MILPITAS, Calif. (KTVU) - A South Bay woman is fighting to stay in Milpitas after she said sky-high rent prices forced her to become homeless.
When Julie Martinez got her first apartment in Milpitas more than 30 years ago, she was hooked on staying and raising her family in Milpitas.
"The schools are fantastic," said Martinez. "The teachers are great."
However, her dream hit a harsh reality when last month, the property manager of her three-bedroom home upped the rent more than she could afford. Despite her perfect rent history and a good paying job, she and her children are now homeless.
"Two of the children are living in Hayward," said Martinez. "My daughter is living with my son in South San Jose and I am living couch to couch and sometimes in the truck. I'm devastated beyond belief. I've never been in this situation. I was at a point where I just want to give up."
"I'm very aware of the skyrocketing real estate in Milpitas," said Milpitas Mayor Jose Esteves.
Esteves calls the housing crisis "unfortunate." He said the new BART station is spurring new housing developments upwards of 7,000 new homes yet pricing will likely be at current market value. The average rent is $2,000-3,000 month.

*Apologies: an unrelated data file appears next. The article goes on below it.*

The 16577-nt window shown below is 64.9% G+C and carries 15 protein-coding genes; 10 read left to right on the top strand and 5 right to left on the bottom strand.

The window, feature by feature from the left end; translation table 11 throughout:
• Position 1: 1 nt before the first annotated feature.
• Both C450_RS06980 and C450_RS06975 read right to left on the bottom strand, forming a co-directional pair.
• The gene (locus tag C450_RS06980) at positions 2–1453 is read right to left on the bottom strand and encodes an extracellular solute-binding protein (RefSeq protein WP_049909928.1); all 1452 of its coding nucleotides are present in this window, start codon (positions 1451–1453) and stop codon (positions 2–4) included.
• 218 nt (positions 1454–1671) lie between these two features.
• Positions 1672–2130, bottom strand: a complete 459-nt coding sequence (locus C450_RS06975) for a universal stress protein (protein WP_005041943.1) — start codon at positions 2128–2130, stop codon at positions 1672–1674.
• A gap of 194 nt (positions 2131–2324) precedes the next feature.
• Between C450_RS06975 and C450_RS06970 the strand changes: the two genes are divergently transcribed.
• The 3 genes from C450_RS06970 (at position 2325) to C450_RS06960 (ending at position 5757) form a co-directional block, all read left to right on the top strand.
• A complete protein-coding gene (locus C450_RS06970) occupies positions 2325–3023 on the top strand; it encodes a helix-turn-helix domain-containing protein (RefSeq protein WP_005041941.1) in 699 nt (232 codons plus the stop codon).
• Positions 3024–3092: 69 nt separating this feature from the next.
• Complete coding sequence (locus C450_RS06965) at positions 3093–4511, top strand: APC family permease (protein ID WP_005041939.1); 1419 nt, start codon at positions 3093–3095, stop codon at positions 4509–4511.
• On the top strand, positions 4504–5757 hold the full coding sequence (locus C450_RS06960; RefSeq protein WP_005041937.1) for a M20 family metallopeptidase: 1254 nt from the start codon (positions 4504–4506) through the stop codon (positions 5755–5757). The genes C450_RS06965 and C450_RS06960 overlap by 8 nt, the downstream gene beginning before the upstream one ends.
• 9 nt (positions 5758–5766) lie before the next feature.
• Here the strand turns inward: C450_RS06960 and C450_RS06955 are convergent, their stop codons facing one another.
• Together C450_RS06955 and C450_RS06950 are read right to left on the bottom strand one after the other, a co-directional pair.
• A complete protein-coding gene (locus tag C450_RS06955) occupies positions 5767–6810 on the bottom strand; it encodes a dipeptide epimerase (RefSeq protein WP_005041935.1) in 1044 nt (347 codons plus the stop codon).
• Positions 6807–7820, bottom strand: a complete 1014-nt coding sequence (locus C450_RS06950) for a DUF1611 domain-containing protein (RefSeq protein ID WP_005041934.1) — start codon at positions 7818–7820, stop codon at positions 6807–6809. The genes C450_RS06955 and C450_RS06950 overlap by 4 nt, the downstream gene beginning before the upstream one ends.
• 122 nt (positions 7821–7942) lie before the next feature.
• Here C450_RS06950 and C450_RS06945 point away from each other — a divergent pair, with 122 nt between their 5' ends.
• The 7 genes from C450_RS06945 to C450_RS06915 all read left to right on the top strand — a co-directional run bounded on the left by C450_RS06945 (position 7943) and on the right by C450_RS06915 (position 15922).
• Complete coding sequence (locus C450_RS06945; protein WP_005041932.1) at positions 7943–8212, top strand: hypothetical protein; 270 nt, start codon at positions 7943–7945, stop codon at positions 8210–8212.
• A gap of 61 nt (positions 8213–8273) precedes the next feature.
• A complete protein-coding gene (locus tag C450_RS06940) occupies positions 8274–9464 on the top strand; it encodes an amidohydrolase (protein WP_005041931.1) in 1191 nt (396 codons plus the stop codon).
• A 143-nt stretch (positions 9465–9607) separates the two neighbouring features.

"It looks like we are building a lot," said Esteves. "It's not yet enough. That's why the demand is still very high and the supply is not enough."
He said like other cities, losing redevelopment agency funds cut affordable housing out of the picture. The City of Milpitas is hoping a new study will provide answers on either making developers pay a housing impact fee or set aside a percentage of affordable homes, all to help low-income families.
Martinez wants the city to do something, saying she'll keep fighting to live in Milpitas.
"I want to stay in Milpitas," said Martinez. "I want to live there. That's my city. I feel good there. I feel home."
Martinez plans to take her concerns to City Hall on Tuesday night. On the agenda, the city council will look at how to legally enforce affordable housing requirements for the homes being built now.